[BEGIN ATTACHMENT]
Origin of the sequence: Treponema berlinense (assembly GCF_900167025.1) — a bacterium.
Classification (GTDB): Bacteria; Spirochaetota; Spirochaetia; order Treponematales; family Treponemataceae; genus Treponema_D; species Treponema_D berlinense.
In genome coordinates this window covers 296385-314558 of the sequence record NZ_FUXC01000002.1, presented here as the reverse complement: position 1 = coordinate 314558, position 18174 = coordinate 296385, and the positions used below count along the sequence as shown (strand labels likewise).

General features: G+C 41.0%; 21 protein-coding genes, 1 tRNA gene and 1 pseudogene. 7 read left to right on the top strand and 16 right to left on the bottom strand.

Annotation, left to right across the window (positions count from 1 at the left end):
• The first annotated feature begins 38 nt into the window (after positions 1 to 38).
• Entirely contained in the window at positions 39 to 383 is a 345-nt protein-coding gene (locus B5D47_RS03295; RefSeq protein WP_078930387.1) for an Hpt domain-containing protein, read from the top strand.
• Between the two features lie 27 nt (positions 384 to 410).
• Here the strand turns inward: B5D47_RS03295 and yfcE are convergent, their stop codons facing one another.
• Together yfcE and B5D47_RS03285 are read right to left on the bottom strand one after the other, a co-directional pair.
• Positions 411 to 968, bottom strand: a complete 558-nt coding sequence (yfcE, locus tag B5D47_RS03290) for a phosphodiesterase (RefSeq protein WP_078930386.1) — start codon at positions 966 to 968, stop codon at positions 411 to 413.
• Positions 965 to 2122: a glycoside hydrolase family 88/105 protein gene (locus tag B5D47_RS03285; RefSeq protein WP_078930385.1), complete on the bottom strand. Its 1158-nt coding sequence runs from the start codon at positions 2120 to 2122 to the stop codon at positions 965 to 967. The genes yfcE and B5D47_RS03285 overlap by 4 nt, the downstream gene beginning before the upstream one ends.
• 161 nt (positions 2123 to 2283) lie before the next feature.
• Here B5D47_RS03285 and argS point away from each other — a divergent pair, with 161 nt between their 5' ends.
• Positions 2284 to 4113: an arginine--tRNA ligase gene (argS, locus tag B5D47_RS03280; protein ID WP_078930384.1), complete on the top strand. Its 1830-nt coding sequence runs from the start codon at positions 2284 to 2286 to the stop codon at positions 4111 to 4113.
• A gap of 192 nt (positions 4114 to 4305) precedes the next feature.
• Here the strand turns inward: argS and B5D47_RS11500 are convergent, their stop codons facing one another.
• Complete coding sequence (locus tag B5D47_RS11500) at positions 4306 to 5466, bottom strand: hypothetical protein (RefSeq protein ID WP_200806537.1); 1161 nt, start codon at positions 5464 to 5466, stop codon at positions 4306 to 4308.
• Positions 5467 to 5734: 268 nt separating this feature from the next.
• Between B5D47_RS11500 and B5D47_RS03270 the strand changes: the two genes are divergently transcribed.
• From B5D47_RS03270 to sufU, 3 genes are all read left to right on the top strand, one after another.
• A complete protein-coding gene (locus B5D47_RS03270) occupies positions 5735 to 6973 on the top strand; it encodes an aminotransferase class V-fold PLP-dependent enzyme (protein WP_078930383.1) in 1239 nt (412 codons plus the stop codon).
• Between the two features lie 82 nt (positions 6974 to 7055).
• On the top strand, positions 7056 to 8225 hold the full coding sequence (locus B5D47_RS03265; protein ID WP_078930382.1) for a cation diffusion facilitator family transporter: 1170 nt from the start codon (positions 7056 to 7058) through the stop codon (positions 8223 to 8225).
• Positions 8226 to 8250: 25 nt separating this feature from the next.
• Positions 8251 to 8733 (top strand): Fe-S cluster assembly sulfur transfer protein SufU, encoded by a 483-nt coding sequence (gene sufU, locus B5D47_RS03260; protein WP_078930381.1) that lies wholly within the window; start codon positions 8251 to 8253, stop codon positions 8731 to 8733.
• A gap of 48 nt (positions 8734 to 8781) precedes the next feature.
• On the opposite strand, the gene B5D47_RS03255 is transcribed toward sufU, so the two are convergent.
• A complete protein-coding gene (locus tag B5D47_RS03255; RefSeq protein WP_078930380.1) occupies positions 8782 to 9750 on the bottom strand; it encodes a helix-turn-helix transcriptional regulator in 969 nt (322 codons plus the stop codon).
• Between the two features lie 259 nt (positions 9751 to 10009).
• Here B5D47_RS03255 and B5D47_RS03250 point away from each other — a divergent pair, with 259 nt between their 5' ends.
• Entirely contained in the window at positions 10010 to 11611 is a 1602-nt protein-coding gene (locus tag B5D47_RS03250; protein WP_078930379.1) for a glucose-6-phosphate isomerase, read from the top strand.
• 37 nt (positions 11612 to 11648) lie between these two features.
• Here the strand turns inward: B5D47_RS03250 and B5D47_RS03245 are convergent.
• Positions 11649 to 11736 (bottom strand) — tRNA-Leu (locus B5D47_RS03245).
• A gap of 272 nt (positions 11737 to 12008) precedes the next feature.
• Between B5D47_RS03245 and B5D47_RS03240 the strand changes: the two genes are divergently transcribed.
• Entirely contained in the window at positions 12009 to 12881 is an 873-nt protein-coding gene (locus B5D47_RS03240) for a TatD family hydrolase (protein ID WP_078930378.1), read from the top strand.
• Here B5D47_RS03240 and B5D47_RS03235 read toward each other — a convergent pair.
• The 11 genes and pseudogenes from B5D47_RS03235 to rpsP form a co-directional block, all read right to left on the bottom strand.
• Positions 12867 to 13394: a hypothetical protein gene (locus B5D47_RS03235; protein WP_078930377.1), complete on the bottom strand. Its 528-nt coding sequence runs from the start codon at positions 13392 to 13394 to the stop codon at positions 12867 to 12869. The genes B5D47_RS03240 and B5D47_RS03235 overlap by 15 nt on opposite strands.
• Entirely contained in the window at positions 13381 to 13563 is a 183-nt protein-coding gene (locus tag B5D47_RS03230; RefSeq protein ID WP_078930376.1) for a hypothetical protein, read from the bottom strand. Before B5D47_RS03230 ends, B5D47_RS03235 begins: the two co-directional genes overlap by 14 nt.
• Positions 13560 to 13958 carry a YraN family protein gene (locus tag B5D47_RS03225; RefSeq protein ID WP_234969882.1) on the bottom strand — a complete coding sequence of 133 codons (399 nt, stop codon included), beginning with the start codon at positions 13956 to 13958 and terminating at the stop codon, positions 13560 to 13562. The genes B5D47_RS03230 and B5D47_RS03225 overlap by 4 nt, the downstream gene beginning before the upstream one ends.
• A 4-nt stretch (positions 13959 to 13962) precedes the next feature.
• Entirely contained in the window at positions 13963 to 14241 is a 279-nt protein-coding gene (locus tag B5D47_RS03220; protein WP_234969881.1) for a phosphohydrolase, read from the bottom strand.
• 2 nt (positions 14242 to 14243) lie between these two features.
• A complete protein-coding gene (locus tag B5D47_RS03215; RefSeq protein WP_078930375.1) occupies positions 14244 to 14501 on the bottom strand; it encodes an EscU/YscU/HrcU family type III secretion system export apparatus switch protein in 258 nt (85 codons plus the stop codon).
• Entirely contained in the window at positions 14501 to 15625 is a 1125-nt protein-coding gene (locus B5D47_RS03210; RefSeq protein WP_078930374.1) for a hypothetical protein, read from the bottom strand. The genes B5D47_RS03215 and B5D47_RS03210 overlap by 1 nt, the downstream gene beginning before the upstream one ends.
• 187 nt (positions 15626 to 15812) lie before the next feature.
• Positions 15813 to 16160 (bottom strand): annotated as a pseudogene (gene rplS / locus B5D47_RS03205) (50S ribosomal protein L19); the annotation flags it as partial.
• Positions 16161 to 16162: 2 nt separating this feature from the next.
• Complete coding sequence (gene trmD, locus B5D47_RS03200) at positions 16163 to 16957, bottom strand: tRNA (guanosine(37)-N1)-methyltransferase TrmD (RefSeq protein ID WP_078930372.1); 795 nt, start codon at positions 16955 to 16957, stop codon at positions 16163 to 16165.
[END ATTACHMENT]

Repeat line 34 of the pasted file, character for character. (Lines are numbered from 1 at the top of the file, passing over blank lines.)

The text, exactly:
• Here the strand turns inward: B5D47_RS03250 and B5D47_RS03245 are convergent.